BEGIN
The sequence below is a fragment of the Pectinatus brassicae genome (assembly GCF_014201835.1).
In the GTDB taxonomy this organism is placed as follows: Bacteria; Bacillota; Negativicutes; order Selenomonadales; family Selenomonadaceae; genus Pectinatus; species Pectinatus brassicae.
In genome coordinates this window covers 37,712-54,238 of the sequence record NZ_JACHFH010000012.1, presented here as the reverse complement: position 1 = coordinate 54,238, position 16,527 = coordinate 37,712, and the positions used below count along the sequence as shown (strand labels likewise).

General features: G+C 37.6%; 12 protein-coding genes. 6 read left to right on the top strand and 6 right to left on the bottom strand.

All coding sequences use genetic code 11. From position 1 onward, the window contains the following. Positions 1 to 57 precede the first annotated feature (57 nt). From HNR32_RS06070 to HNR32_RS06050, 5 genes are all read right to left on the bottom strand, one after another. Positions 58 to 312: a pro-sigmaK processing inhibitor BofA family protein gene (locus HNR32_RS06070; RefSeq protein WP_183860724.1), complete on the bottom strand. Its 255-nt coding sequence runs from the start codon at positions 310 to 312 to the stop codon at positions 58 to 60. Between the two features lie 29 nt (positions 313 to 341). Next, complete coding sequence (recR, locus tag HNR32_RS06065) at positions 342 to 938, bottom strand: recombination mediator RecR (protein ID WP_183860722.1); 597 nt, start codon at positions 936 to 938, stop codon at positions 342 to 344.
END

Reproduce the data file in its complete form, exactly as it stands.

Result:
The sequence below is a fragment of the Pectinatus brassicae genome (assembly GCF_014201835.1).
In the GTDB taxonomy this organism is placed as follows: Bacteria; Bacillota; Negativicutes; order Selenomonadales; family Selenomonadaceae; genus Pectinatus; species Pectinatus brassicae.
In genome coordinates this window covers 37,712-54,238 of the sequence record NZ_JACHFH010000012.1, presented here as the reverse complement: position 1 = coordinate 54,238, position 16,527 = coordinate 37,712, and the positions used below count along the sequence as shown (strand labels likewise).

General features: G+C 37.6%; 12 protein-coding genes. 6 read left to right on the top strand and 6 right to left on the bottom strand.

All coding sequences use genetic code 11. From position 1 onward, the window contains the following. Positions 1 to 57 precede the first annotated feature (57 nt). From HNR32_RS06070 to HNR32_RS06050, 5 genes are all read right to left on the bottom strand, one after another. Positions 58 to 312: a pro-sigmaK processing inhibitor BofA family protein gene (locus HNR32_RS06070; RefSeq protein WP_183860724.1), complete on the bottom strand. Its 255-nt coding sequence runs from the start codon at positions 310 to 312 to the stop codon at positions 58 to 60. Between the two features lie 29 nt (positions 313 to 341). Next, complete coding sequence (recR, locus tag HNR32_RS06065) at positions 342 to 938, bottom strand: recombination mediator RecR (protein ID WP_183860722.1); 597 nt, start codon at positions 936 to 938, stop codon at positions 342 to 344.